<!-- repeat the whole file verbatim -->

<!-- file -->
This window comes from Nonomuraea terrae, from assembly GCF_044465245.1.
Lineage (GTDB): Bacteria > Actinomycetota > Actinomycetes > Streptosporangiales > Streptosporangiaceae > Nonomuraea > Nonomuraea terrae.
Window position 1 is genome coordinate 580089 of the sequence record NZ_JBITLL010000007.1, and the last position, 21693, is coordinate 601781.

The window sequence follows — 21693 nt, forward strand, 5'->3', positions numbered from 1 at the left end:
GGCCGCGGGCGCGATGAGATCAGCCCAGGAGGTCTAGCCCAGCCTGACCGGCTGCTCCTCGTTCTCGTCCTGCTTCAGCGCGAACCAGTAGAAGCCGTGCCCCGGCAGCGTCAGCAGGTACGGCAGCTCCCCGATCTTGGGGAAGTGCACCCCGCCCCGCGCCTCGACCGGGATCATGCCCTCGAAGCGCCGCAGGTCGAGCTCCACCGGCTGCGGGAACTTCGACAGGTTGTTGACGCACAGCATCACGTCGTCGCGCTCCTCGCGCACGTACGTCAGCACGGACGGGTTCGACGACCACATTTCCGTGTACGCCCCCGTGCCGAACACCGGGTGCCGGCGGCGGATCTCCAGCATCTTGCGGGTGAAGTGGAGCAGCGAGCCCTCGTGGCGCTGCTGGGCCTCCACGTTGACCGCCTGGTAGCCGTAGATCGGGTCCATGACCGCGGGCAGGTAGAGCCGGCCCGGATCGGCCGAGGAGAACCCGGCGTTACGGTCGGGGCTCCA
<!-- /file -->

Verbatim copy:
This window comes from Nonomuraea terrae, from assembly GCF_044465245.1.
Lineage (GTDB): Bacteria > Actinomycetota > Actinomycetes > Streptosporangiales > Streptosporangiaceae > Nonomuraea > Nonomuraea terrae.
Window position 1 is genome coordinate 580089 of the sequence record NZ_JBITLL010000007.1, and the last position, 21693, is coordinate 601781.

The window sequence follows — 21693 nt, forward strand, 5'->3', positions numbered from 1 at the left end:
GGCCGCGGGCGCGATGAGATCAGCCCAGGAGGTCTAGCCCAGCCTGACCGGCTGCTCCTCGTTCTCGTCCTGCTTCAGCGCGAACCAGTAGAAGCCGTGCCCCGGCAGCGTCAGCAGGTACGGCAGCTCCCCGATCTTGGGGAAGTGCACCCCGCCCCGCGCCTCGACCGGGATCATGCCCTCGAAGCGCCGCAGGTCGAGCTCCACCGGCTGCGGGAACTTCGACAGGTTGTTGACGCACAGCATCACGTCGTCGCGCTCCTCGCGCACGTACGTCAGCACGGACGGGTTCGACGACCACATTTCCGTGTACGCCCCCGTGCCGAACACCGGGTGCCGGCGGCGGATCTCCAGCATCTTGCGGGTGAAGTGGAGCAGCGAGCCCTCGTGGCGCTGCTGGGCCTCCACGTTGACCGCCTGGTAGCCGTAGATCGGGTCCATGACCGCGGGCAGGTAGAGCCGGCCCGGATCGGCCGAGGAGAACCCGGCGTTACGGTCGGGGCTCCA